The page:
In this poem, it seems that a speaker from South Africa has returned after some kind of prolonged absence, and he has found that nothing has changed: from the physical appearance of the place to the tensions and racism and economic disparity between whites and persons of color.
The tone, the way the author feels about the poem's subject, is sympathetic and even approving of the speaker. The speaker describes the "white only inn" where he sees the "crushed ice white glass, / linen falls, / the single rose." And though there is no sign that says only whites are welcome, "we know where we belong." In the end, the speaker feels like a "boy again"—as disempowered and angry as he must have when he was a child. He wishes he had "a stone, a bomb" to throw. His desire to be destructive is not condemned by the author; the speaker is presented as thoughtful and perceptive, and so his judgments feel accurate and understandable.
The speaker's feelings about the injustice he witnesses, feelings which take so little time to return to him, seem to indicate a theme: that racism and prejudice will only lead to violence. Perhaps, given the title and the emphasis placed on the fact that nothing has changed since the speaker was there the last time, another theme could be that social and economic and political change often takes a very long time and moves painfully slowly for those who lack power.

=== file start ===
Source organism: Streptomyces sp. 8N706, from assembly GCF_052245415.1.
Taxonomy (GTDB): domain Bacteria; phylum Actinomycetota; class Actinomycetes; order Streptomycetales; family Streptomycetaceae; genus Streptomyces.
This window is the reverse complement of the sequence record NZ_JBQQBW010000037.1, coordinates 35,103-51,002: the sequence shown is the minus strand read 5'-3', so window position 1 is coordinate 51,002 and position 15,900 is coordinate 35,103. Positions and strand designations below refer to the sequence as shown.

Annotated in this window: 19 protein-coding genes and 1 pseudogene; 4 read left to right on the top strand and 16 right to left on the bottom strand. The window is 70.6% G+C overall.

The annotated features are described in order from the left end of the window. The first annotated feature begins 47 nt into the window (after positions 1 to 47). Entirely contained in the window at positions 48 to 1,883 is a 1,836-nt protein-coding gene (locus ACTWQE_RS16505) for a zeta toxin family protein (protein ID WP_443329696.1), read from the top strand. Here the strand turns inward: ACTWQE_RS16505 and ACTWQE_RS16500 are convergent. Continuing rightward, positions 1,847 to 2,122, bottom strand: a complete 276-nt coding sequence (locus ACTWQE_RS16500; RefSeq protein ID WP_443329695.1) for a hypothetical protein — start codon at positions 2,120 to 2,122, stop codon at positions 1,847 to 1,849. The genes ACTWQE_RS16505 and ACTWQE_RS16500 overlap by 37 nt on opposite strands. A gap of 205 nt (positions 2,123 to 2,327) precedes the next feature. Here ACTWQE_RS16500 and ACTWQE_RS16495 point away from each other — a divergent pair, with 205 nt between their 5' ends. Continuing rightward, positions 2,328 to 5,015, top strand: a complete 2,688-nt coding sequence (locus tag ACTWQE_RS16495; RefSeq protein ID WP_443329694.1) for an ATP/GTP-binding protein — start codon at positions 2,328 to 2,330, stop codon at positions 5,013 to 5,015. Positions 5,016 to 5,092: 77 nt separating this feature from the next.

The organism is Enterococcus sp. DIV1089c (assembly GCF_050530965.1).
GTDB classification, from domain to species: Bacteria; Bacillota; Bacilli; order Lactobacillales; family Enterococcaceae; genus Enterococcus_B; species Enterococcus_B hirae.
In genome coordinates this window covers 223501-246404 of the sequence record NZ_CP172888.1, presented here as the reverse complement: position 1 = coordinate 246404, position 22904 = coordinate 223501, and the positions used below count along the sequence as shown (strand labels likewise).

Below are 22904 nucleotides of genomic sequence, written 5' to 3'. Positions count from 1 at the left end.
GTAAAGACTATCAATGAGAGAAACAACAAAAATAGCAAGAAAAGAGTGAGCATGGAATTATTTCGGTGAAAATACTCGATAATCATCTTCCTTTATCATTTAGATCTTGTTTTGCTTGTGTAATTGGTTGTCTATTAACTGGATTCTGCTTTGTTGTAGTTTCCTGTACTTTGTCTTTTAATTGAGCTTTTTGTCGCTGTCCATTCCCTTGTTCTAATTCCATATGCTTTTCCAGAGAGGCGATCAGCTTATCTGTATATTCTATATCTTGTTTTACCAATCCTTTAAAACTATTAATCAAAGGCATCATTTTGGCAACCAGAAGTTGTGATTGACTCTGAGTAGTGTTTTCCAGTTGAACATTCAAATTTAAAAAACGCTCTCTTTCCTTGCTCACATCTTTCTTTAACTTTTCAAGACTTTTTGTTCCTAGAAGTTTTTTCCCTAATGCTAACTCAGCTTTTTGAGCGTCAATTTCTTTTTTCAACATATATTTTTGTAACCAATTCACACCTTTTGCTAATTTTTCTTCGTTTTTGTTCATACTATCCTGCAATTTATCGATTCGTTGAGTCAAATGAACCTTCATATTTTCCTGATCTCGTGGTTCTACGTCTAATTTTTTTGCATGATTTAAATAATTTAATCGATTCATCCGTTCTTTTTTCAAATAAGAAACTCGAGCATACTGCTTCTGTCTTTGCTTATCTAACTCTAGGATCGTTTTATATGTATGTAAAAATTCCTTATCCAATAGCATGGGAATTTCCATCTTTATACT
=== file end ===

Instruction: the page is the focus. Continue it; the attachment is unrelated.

The visual imagery of the place for white people, with its "white glass," draped "linen," and the "single rose" on each table is contrasted with the imagery of the "working man's cafe." It sells food that you eat "at a plastic table's top," and you simply "wipe your fingers on your jeans" and "spit a little on the floor." These images, descriptions of things we can see with our mind's eye, really help us to envision the racial inequality in an obvious and tactile way. The author's tone toward the whites, we see from examples like these, is much more condemning and disapproving.